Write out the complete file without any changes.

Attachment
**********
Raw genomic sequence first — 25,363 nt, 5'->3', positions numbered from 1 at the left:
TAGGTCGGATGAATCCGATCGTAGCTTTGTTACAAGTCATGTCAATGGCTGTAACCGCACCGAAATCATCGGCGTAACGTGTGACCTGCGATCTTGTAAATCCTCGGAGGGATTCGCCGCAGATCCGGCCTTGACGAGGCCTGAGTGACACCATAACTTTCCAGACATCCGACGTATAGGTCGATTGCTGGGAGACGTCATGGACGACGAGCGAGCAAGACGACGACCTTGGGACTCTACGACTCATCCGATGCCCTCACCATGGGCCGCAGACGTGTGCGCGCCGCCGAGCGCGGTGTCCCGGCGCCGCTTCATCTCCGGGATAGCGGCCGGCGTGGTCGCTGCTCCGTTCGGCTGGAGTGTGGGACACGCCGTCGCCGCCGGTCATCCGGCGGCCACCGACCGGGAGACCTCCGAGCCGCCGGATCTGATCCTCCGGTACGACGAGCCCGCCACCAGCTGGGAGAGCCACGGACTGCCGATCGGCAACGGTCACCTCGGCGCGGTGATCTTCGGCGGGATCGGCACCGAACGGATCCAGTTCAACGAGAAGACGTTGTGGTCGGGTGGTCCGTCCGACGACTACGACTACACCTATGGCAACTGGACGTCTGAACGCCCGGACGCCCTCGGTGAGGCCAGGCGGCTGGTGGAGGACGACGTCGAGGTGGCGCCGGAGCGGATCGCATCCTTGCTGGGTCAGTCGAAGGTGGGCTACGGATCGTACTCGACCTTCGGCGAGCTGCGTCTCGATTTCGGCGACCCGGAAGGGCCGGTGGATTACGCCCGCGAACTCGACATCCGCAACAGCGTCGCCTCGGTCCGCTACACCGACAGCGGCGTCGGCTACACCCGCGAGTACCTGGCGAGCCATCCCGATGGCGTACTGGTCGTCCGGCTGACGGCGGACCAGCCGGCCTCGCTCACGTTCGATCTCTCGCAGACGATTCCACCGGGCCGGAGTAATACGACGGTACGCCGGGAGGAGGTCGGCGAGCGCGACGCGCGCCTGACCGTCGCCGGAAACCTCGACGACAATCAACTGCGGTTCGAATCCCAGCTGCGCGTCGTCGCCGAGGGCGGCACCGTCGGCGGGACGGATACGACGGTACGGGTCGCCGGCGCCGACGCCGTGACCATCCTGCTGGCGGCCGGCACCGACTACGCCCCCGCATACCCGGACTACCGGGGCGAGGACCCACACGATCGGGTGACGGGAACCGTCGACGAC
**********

Raw genomic sequence first — 25,363 nt, 5'->3', positions numbered from 1 at the left:
TAGGTCGGATGAATCCGATCGTAGCTTTGTTACAAGTCATGTCAATGGCTGTAACCGCACCGAAATCATCGGCGTAACGTGTGACCTGCGATCTTGTAAATCCTCGGAGGGATTCGCCGCAGATCCGGCCTTGACGAGGCCTGAGTGACACCATAACTTTCCAGACATCCGACGTATAGGTCGATTGCTGGGAGACGTCATGGACGACGAGCGAGCAAGACGACGACCTTGGGACTCTACGACTCATCCGATGCCCTCACCATGGGCCGCAGACGTGTGCGCGCCGCCGAGCGCGGTGTCCCGGCGCCGCTTCATCTCCGGGATAGCGGCCGGCGTGGTCGCTGCTCCGTTCGGCTGGAGTGTGGGACACGCCGTCGCCGCCGGTCATCCGGCGGCCACCGACCGGGAGACCTCCGAGCCGCCGGATCTGATCCTCCGGTACGACGAGCCCGCCACCAGCTGGGAGAGCCACGGACTGCCGATCGGCAACGGTCACCTCGGCGCGGTGATCTTCGGCGGGATCGGCACCGAACGGATCCAGTTCAACGAGAAGACGTTGTGGTCGGGTGGTCCGTCCGACGACTACGACTACACCTATGGCAACTGGACGTCTGAACGCCCGGACGCCCTCGGTGAGGCCAGGCGGCTGGTGGAGGACGACGTCGAGGTGGCGCCGGAGCGGATCGCATCCTTGCTGGGTCAGTCGAAGGTGGGCTACGGATCGTACTCGACCTTCGGCGAGCTGCGTCTCGATTTCGGCGACCCGGAAGGGCCGGTGGATTACGCCCGCGAACTCGACATCCGCAACAGCGTCGCCTCGGTCCGCTACACCGACAGCGGCGTCGGCTACACCCGCGAGTACCTGGCGAGCCATCCCGATGGCGTACTGGTCGTCCGGCTGACGGCGGACCAGCCGGCCTCGCTCACGTTCGATCTCTCGCAGACGATTCCACCGGGCCGGAGTAATACGACGGTACGCCGGGAGGAGGTCGGCGAGCGCGACGCGCGCCTGACCGTCGCCGGAAACCTCGACGACAATCAACTGCGGTTCGAATCCCAGCTGCGCGTCGTCGCCGAGGGCGGCACCGTCGGCGGGACGGATACGACGGTACGGGTCGCCGGCGCCGACGCCGTGACCATCCTGCTGGCGGCCGGCACCGACTACGCCCCCGCATACCCGGACTACCGGGGCGAGGACCCACACGATCGGGTGACGGGAACCGTCGACGAC